The Eastern Caribbean Currency Union (ECCU) has made significant progress in improving the quality and quantity of the macroeconomic statistics it produces and disseminates to the public. The Selected Issues Paper discusses prospects and challenges for credit unions in the ECCU. It reviews the current state of macroeconomic statistics, outlines progress that has been made, and identifies outstanding challenges. It also describes technical assistance to the region and presents the challenges for the production of macroeconomic statistics in small island states.
Real regional gross domestic product (GDP) contracted by 6 percent in 2009, reflecting a collapse in tourist arrivals and foreign direct investment (FDI)-financed construction activity. The global financial and economic crisis has also exposed areas of significant weaknesses, notwithstanding reforms implemented by a number of member countries. Executive Directors concurred that the urgent challenge is fiscal consolidation. They noted IMF staff’s assessment that the real effective exchange rate (REER) appears broadly in line with current fundamentals.
The Eastern Caribbean Currency Union (ECCU) countries financial system has increasingly come under stress particularly through weakly supervised nonbank and offshore financial sectors with knock-on effects to domestic banks. The staff report focuses on ECCU’s 2009 discussion on common policies of member countries on economic development and policies. In response, ECCU authorities have accelerated the establishment of national Single Regulatory Units and the passage of harmonized legislation to strengthen then regulation and supervision of nonbanks and offshore institutions.
Over the last decade, the Eastern Caribbean Currency Union (ECCU) macroeconomic performance has deteriorated relative to the rest of the Caribbean. Tourism accounts for three-fifths of exports, and the import content of consumption and investment is high. The ECCB-operated quasi-currency board arrangement (CBA) has continued to deliver price and exchange rate stability. The region has strong social indicators, but poverty, health, and crime remain concerns. Despite the implementation of ambitious revenue reforms, limited progress has been made toward fiscal consolidation. Credit has continued to expand rapidly.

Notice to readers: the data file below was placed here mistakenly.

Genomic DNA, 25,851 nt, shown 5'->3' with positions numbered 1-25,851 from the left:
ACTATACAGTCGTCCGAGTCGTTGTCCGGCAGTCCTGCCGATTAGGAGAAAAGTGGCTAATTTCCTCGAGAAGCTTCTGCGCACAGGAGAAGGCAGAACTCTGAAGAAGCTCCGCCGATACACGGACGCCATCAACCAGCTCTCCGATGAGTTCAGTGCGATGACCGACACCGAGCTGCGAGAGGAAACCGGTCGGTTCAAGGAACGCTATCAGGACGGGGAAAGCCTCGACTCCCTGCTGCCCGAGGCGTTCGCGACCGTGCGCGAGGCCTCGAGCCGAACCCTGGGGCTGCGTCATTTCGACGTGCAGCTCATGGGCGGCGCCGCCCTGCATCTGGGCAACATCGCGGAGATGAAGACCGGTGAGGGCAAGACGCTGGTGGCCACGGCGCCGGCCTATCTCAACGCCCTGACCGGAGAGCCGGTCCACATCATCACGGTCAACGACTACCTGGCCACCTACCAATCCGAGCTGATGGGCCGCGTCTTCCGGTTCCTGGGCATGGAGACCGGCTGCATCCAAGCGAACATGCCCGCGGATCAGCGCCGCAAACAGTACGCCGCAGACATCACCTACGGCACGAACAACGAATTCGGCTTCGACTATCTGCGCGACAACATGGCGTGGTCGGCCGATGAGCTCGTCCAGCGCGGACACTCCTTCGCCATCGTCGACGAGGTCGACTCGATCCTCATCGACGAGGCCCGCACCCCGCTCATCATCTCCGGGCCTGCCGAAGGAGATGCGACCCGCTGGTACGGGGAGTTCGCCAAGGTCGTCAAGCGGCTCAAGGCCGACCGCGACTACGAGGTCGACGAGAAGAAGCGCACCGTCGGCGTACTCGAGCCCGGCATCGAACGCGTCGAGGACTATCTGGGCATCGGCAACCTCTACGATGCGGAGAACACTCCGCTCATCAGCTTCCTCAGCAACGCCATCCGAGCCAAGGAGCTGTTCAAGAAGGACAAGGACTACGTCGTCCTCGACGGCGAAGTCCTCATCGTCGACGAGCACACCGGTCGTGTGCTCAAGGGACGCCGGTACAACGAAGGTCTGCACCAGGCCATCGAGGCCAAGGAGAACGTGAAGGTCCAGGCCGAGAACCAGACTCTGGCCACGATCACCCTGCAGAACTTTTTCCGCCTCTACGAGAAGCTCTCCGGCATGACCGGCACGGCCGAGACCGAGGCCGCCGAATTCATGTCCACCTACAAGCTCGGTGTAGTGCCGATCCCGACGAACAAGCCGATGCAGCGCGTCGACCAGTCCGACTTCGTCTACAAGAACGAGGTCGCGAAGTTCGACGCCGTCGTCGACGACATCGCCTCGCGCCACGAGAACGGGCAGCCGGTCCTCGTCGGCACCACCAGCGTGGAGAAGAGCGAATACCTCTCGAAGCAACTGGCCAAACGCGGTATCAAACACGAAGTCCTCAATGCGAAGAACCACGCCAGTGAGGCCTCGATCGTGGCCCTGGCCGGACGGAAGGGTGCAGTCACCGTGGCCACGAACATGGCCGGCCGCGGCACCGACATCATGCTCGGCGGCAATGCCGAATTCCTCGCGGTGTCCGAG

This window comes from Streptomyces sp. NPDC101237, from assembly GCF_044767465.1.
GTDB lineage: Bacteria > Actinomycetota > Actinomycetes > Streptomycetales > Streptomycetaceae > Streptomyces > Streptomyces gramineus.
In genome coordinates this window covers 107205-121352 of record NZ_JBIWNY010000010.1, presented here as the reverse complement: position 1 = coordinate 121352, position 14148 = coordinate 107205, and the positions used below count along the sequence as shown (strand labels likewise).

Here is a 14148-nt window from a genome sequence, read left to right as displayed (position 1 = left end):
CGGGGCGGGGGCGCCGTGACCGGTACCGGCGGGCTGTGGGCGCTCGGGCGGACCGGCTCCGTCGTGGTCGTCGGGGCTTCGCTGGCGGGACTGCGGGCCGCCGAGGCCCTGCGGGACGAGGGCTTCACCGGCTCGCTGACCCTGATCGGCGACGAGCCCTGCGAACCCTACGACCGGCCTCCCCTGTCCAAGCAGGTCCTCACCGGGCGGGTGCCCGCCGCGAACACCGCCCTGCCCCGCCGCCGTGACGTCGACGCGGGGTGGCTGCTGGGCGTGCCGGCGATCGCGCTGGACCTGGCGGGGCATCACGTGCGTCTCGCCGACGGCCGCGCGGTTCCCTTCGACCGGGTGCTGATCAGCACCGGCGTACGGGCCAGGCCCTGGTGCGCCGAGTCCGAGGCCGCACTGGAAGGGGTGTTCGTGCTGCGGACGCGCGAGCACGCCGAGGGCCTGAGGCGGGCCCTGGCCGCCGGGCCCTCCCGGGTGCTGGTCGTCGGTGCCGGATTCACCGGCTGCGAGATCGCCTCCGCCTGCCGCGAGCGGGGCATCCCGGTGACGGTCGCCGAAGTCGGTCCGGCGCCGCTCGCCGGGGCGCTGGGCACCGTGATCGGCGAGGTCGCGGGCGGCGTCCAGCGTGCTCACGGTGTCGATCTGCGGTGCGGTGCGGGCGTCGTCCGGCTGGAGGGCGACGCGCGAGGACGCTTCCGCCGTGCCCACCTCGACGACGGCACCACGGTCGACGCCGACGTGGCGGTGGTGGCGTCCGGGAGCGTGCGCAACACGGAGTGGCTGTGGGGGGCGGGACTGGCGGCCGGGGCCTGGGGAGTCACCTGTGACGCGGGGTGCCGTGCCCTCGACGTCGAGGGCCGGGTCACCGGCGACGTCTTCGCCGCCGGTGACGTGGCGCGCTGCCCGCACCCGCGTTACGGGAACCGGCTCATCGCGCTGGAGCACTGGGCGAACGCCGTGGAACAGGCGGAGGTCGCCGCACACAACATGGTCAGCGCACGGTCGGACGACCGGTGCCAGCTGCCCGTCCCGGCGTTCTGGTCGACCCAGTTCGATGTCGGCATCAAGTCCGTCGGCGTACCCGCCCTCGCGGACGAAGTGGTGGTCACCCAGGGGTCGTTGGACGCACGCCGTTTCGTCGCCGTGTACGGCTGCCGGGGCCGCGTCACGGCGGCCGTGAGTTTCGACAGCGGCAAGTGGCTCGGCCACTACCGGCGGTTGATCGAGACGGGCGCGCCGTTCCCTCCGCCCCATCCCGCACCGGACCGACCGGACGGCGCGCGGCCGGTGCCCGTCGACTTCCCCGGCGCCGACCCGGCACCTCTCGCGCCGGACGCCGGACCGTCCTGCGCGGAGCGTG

Mrs. Ruby Randall, Mr. Jorge Shepherd, Mr. Frits Van Beek, Mr. J. R. Rosales, and Ms. Mayra Rebecca Zermeno
The Eastern Caribbean Central Bank is one of just a few regional central banks in the world and the only one where the member countries have pooled all their foreign reserves, the convertability of the common currency is fully self-supported, and the parity of the exchange rate has not changed. This occasional paper reviews recent developments, policy issues, and institutional arrangements in the member countries of the Eastern Caribbean Currency Union, and looks at the regional financial system, its supervision, and the central bank's initiatives to establish a single financial space. The paper includes a large amount of statistical information that is not readily available elsewhere from a single source.